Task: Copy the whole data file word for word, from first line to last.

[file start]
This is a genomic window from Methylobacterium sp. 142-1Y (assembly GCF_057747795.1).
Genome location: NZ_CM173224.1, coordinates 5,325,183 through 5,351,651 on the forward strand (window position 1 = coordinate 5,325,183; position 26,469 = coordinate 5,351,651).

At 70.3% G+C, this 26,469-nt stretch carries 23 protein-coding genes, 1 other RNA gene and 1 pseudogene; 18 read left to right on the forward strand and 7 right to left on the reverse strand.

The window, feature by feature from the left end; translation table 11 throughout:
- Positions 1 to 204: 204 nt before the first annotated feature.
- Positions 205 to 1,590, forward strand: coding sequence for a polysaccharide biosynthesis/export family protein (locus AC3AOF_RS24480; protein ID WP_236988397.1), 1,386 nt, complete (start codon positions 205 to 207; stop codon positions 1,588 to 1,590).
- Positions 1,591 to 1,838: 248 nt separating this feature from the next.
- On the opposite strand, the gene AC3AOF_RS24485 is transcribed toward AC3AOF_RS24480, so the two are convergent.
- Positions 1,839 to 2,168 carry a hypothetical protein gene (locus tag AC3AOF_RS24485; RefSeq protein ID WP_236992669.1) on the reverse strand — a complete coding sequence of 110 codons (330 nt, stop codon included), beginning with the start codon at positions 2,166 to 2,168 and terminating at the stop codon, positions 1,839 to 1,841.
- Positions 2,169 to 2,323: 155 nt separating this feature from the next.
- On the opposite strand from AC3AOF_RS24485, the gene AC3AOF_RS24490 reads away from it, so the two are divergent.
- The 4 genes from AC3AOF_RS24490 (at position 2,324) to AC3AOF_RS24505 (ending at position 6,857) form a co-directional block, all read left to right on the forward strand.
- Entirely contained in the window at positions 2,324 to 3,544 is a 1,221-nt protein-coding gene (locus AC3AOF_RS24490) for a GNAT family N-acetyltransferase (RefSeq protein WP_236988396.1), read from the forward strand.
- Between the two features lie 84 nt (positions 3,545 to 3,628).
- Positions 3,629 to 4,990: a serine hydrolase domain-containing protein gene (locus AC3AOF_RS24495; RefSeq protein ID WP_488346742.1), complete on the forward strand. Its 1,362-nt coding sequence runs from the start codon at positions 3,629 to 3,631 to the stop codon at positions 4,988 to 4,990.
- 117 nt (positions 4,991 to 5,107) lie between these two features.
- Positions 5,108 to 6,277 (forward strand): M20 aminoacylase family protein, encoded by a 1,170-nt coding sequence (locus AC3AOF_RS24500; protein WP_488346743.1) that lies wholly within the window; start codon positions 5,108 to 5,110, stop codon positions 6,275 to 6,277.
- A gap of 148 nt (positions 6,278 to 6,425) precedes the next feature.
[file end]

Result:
This is a genomic window from Methylobacterium sp. 142-1Y (assembly GCF_057747795.1).
Genome location: NZ_CM173224.1, coordinates 5,325,183 through 5,351,651 on the forward strand (window position 1 = coordinate 5,325,183; position 26,469 = coordinate 5,351,651).

At 70.3% G+C, this 26,469-nt stretch carries 23 protein-coding genes, 1 other RNA gene and 1 pseudogene; 18 read left to right on the forward strand and 7 right to left on the reverse strand.

The window, feature by feature from the left end; translation table 11 throughout:
- Positions 1 to 204: 204 nt before the first annotated feature.
- Positions 205 to 1,590, forward strand: coding sequence for a polysaccharide biosynthesis/export family protein (locus AC3AOF_RS24480; protein ID WP_236988397.1), 1,386 nt, complete (start codon positions 205 to 207; stop codon positions 1,588 to 1,590).
- Positions 1,591 to 1,838: 248 nt separating this feature from the next.
- On the opposite strand, the gene AC3AOF_RS24485 is transcribed toward AC3AOF_RS24480, so the two are convergent.
- Positions 1,839 to 2,168 carry a hypothetical protein gene (locus tag AC3AOF_RS24485; RefSeq protein ID WP_236992669.1) on the reverse strand — a complete coding sequence of 110 codons (330 nt, stop codon included), beginning with the start codon at positions 2,166 to 2,168 and terminating at the stop codon, positions 1,839 to 1,841.
- Positions 2,169 to 2,323: 155 nt separating this feature from the next.
- On the opposite strand from AC3AOF_RS24485, the gene AC3AOF_RS24490 reads away from it, so the two are divergent.
- The 4 genes from AC3AOF_RS24490 (at position 2,324) to AC3AOF_RS24505 (ending at position 6,857) form a co-directional block, all read left to right on the forward strand.
- Entirely contained in the window at positions 2,324 to 3,544 is a 1,221-nt protein-coding gene (locus AC3AOF_RS24490) for a GNAT family N-acetyltransferase (RefSeq protein WP_236988396.1), read from the forward strand.
- Between the two features lie 84 nt (positions 3,545 to 3,628).
- Positions 3,629 to 4,990: a serine hydrolase domain-containing protein gene (locus AC3AOF_RS24495; RefSeq protein ID WP_488346742.1), complete on the forward strand. Its 1,362-nt coding sequence runs from the start codon at positions 3,629 to 3,631 to the stop codon at positions 4,988 to 4,990.
- 117 nt (positions 4,991 to 5,107) lie between these two features.
- Positions 5,108 to 6,277 (forward strand): M20 aminoacylase family protein, encoded by a 1,170-nt coding sequence (locus AC3AOF_RS24500; protein WP_488346743.1) that lies wholly within the window; start codon positions 5,108 to 5,110, stop codon positions 6,275 to 6,277.
- A gap of 148 nt (positions 6,278 to 6,425) precedes the next feature.